In recent days, the market has spiked off the August lows and many stocks have recovered nicely. However, there is no certainty that this rally will hold. If I had a large portfolio, in this type of situation, I might sell an out-of-the-money Bear Call Spread in the S&P 500 ETF (SPY).
This strategy involves the selling of a call at a lower strike price, while simultaneously buying a call at a higher strike price. The maximum profit on this strategy is the premium you collect. The maximum loss is the difference between the strikes, minus the premium you collect.
Here is an example:
Let’s say stock XYZ is trading at 90. You could theoretically sell the 100/105 bear call spread for $1. To execute this trade, you would:
Sell the 100 calls,
Buy the 105 calls,
For a total credit of $1.
Here is the graph of this trade at expiration.
As you can see, as long as the stock stays below 100 by expiration, you will collect the $1 in premium, or $100 per spread sold. If the stock goes to 105 or above, your losses are capped at $4, or $400 per spread sold.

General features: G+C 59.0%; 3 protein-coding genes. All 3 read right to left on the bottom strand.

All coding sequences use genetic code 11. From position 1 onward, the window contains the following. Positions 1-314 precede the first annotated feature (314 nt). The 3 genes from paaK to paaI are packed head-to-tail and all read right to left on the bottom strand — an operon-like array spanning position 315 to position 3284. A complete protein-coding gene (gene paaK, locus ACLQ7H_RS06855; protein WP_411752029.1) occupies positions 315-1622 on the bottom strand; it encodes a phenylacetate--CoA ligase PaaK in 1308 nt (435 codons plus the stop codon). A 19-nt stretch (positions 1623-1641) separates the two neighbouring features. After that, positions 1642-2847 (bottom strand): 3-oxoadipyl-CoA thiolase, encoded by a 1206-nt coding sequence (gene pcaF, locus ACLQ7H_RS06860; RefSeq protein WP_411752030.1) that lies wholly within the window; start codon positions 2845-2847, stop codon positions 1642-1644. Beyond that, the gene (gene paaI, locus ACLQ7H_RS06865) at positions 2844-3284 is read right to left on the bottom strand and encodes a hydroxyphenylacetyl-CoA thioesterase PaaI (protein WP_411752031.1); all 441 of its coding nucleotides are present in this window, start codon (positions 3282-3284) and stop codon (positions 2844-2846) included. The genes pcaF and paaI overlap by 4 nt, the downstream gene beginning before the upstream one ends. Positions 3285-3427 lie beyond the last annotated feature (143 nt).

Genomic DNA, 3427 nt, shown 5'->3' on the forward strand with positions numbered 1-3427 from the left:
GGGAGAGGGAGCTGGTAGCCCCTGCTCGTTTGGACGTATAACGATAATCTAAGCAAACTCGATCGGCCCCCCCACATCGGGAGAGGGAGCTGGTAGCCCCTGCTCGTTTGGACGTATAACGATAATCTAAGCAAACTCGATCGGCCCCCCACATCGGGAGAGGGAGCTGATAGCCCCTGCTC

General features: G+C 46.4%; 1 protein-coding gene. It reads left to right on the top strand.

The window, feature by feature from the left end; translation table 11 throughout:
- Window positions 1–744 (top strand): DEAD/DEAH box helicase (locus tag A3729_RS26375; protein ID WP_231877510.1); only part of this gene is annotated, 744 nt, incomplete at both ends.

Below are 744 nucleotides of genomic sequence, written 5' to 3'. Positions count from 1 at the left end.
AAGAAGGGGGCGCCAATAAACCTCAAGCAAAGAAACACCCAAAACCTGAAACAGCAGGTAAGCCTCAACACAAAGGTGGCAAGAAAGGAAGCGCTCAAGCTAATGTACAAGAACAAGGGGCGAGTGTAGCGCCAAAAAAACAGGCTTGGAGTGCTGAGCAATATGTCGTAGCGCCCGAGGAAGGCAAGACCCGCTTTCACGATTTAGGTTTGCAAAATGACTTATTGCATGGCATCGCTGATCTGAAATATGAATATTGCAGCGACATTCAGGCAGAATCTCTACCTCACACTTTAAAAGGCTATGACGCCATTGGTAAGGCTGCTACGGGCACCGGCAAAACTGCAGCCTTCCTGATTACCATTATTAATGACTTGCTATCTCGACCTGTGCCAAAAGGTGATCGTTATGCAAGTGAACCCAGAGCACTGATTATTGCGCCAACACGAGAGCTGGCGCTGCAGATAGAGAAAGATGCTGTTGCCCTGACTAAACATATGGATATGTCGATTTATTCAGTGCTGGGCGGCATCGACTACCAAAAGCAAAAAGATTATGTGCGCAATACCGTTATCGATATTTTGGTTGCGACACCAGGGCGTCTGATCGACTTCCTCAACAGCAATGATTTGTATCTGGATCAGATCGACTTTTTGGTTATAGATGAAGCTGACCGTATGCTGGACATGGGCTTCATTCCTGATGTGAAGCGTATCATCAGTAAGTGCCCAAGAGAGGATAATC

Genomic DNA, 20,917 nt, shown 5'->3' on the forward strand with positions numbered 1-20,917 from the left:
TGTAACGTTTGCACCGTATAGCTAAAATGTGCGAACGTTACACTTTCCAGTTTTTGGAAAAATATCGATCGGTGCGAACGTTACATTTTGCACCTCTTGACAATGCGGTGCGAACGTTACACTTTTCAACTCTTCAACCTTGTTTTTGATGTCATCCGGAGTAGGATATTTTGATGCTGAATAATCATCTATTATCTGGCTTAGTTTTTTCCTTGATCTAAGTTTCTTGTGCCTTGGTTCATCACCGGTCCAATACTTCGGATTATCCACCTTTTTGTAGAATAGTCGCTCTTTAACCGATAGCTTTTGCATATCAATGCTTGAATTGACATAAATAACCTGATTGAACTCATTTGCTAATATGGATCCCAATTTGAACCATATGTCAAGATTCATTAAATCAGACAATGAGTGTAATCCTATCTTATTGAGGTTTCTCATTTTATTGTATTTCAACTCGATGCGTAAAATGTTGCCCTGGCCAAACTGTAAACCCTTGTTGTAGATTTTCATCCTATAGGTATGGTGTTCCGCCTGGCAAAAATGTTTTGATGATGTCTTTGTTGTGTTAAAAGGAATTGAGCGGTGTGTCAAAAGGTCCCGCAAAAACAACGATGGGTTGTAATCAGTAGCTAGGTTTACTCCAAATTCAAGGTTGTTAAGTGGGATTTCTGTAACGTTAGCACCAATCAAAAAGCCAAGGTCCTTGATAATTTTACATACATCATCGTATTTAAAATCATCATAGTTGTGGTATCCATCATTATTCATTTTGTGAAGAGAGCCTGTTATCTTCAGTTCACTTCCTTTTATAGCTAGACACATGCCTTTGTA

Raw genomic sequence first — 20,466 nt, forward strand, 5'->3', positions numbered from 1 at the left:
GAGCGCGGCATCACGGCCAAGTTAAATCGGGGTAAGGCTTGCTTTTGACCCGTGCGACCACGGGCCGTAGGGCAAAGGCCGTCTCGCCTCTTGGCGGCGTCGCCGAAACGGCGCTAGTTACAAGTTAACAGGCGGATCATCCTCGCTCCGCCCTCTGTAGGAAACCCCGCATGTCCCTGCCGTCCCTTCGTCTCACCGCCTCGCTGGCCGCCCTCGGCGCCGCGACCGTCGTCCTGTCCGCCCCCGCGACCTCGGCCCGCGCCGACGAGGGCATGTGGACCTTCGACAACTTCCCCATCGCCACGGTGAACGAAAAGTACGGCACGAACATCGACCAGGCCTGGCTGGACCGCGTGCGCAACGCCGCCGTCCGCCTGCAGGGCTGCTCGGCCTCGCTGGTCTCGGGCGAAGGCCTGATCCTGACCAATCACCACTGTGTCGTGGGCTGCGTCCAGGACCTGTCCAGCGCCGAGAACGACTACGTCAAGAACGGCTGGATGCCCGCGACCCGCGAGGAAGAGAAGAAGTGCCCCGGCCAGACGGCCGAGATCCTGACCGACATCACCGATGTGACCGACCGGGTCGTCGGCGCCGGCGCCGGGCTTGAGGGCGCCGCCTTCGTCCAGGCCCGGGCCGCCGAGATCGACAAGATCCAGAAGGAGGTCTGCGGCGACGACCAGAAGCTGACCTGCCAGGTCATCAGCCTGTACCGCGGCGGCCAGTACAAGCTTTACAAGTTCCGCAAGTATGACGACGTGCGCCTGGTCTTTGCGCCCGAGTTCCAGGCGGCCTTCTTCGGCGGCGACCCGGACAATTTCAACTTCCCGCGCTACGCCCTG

This is a strategy that I always have in my personal portfolio. I am long enough stocks that if I sell an out-of-the-money call spread, perhaps 5%-6% out-of-the-money, I would be thrilled if I lost on this spread because my other positions would have gained 5%-6% along the way.
Jacob Mintz is a professional options trader and chief analyst of Cabot Options Trader and Cabot Options Trader Pro. Using his proprietary options scans, Jacob creates and manages positions in equities based on risk/reward and volatility expectations. Jacob developed his proprietary risk management system during his years as an options market maker at a top-tier options trading company in Chicago.